Each year, a poll is conducted to determine the most popular Pokémon. The results for this year are in, and you may be surprised to learn that Dedenne has taken top honors.

This year, the poll was conducted in Japan alone, putting aside a few clever people who found a way to vote anyway. Because of this, Japanese sensibilities dominated the poll.

As it turns out, the Japanese have different sensibilities than we expected. The top Kanto Pokémon wasn’t Pikachu (at #7), it was Magnemite (at #5). The runner-up was Cincinno (#2), and after that was Sableye (#3). Barbaracle (#22) and Spheal (#24) also placed, which seems kinda odd.

Come to think of it, it’s possible that the poll was rocked by troll votes.

Dedenne is a small Electric/Fairy Pokémon. It bears a resemblance to Raichu, and considering that, I think I understand much of its appeal. It spent some time among the cast of main characters in the anime during the 6th generation of Pokémon games. It was caught by Clemont, a member of Ash’s group, who then allowed his sister Bonnie, another of Ash’s group, to care for it (Bonnie was not old enough to catch her own Pokémon).

To be honest, Dedenne doesn’t seem to have much competitive value. Though that’s not preventing some genius player from finding a way to become world champ with the little guy on their team, as Se Jun Park did with Pachirisu.

These may not be the poll results we were expecting, but it’s still great to see something different get the spotlight. Are we months away from seeing more Dedenne merch?

From ryanthescooterguy on DeviantArt

Congratulations, little guy.

Lawmaker Targets Games Like GTA Because of Real-Life Carjackings

I don’t know why it is that the anti-free-speech crowd insists on fighting the same battle, over and over again, regardless of the fact that they’ve lost it, every single time.

And what do you know, it’s the same group of people who are obsessed with the idea of entertainment media as influence, and are intent on reining it in when they perceive that it might influence people in a way they don’t like.

Chicago lawmaker Marcus C. Evans Jr. has called for a ban on games like Grand Theft Auto in light of an increase in carjackings in the city of Chicago. In Chicago, carjackings have increased 135% last year.

You know what else happened last year? The government lockdowns over COVID. Did it occur to Evans that when people lost their jobs in great numbers, they might turn to crime to make ends meet? Because there’s a lot of precedent for it. When manufacturing left Camden, it wasn’t a pretty sight.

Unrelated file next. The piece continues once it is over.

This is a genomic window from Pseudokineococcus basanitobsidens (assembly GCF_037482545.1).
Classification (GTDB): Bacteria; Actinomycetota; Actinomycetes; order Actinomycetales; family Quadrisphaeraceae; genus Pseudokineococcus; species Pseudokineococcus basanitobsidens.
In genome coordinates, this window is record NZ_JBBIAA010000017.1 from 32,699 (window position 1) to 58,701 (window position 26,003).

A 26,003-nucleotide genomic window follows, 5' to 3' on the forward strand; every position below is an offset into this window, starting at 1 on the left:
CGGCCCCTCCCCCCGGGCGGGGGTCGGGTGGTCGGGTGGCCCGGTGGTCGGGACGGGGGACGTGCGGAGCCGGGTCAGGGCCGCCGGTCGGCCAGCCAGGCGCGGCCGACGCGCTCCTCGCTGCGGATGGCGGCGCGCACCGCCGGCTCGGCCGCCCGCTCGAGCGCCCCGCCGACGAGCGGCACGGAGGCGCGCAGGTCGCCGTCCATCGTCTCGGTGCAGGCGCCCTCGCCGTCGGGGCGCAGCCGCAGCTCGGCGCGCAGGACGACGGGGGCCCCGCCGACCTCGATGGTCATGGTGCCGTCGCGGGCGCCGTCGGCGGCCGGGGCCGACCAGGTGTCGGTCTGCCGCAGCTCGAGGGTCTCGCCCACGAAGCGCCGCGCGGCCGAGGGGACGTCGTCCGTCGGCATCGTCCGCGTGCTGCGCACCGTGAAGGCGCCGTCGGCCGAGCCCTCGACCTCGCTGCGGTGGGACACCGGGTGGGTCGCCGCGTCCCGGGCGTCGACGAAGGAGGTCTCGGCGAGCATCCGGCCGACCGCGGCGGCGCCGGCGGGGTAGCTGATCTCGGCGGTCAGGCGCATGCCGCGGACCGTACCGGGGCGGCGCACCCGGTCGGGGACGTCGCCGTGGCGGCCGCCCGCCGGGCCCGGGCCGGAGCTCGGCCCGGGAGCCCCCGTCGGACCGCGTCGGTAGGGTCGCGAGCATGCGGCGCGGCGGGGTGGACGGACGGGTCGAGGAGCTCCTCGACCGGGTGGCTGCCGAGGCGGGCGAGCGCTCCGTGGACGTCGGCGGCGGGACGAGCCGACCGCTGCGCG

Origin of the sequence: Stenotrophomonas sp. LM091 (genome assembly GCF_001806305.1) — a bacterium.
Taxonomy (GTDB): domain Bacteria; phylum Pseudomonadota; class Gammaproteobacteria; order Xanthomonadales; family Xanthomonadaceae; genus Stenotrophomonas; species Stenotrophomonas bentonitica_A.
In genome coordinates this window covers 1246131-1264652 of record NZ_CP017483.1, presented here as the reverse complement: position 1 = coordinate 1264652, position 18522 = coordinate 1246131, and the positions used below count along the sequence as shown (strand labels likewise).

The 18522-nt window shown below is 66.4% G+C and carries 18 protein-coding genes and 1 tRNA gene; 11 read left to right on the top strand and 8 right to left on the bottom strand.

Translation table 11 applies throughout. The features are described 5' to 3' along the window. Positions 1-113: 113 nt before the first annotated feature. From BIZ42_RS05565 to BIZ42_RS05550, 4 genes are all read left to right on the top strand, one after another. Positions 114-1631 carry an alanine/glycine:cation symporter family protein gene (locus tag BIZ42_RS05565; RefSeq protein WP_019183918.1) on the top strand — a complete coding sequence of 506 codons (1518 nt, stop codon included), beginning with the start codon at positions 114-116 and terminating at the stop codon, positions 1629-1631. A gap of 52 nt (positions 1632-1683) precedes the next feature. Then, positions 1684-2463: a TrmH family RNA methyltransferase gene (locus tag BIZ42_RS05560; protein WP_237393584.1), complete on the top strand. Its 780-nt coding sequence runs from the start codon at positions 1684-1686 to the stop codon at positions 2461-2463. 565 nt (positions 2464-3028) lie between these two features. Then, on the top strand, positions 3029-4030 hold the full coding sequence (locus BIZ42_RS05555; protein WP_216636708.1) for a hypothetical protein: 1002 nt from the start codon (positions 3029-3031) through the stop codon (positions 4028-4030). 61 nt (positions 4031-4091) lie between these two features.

Evans also seems unaware that a lot has happened since the nineties. Video games have long-since gone mainstream, and there are no longer as many people who misunderstand video games, whose ignorance he can prey upon.

Or there’s his own ignorance of the studies that found that video games don’t cause violent behavior.

Considering all that must be overlooked in order for Marcus to arrive at his non-sequitor, one would wonder whether there’s an ulterior motive, or if he’s really that ignorant.

As things are, the United States protects expression as a right. Because of this, efforts to snipe video games have never worked. Considering the relative lack of the number of people who view video games as “weird” or “strange” (as compared to the nineties), it’s unlikely that any legislation targeting them would get very far.

Because it’s axiomatic at this point, it doesn’t seem like it needs to be said, but some people are so far behind that they’d be surprised to learn it: people don’t play GTA to learn to steal cars, they play it because it’s escapism.

Normal people are aware that most video games are fantasy, and with the exception of educational games, aren’t intended to inform a person’s perspective of reality. Most abnormal people are aware of this, too. In the rare case that a person acts out what they see in a video game, the game itself is not held accountable, it being an object without agency, intended for entertainment.

It’s so obvious, that when a lawmaker proposes a ban on certain video games, I wonder what’s really going on. Could a Chicago lawmaker be do dense that he has no idea that mass unemployment due to government lockdowns is the cause of a spike in automobile thefts?

Or is it about control? With these kinds, it usually is.

Sharing From My Playbook: How I Argue Against Idiots

Sometimes, you get into an exchange with someone who is trying as hard as they can to justify themselves. The effort is there, but the capacity is not.

What does one do when they are arguing against someone who is plainly an idiot?

I can tell you what I do. Normally, it’s not a great idea to share from your own playbook, but I think that this approach is so effective, that the benefit to be had outweighs the setback that comes from putting it out there.

When I argue against an idiot, what I do is I allow them to take the floor. I ask them to explain their position, and allow them to spend as much time as they wish to do so. But as for me, my participation in the exchange is minimal.

This works well due to the misconception that if only one person is participating, then the one person who is contributing wins by default. That very assumption is simply not true.

Simply put: The more time a fool spends with his mouth open, the greater the potential for him to put his foot right in it.

Because you’re allowing the idiot to ramble on and on, you’re giving him more opportunity to slip up. There’s no need to call him out on it, either. The foolishness of their position and every blunder that they make are all immediately evident to anyone who is of at least average intelligence.

And what makes this work so well is the fact that, when you allow an idiot to speak to his heart’s content, he’ll think you’re doing him a favor.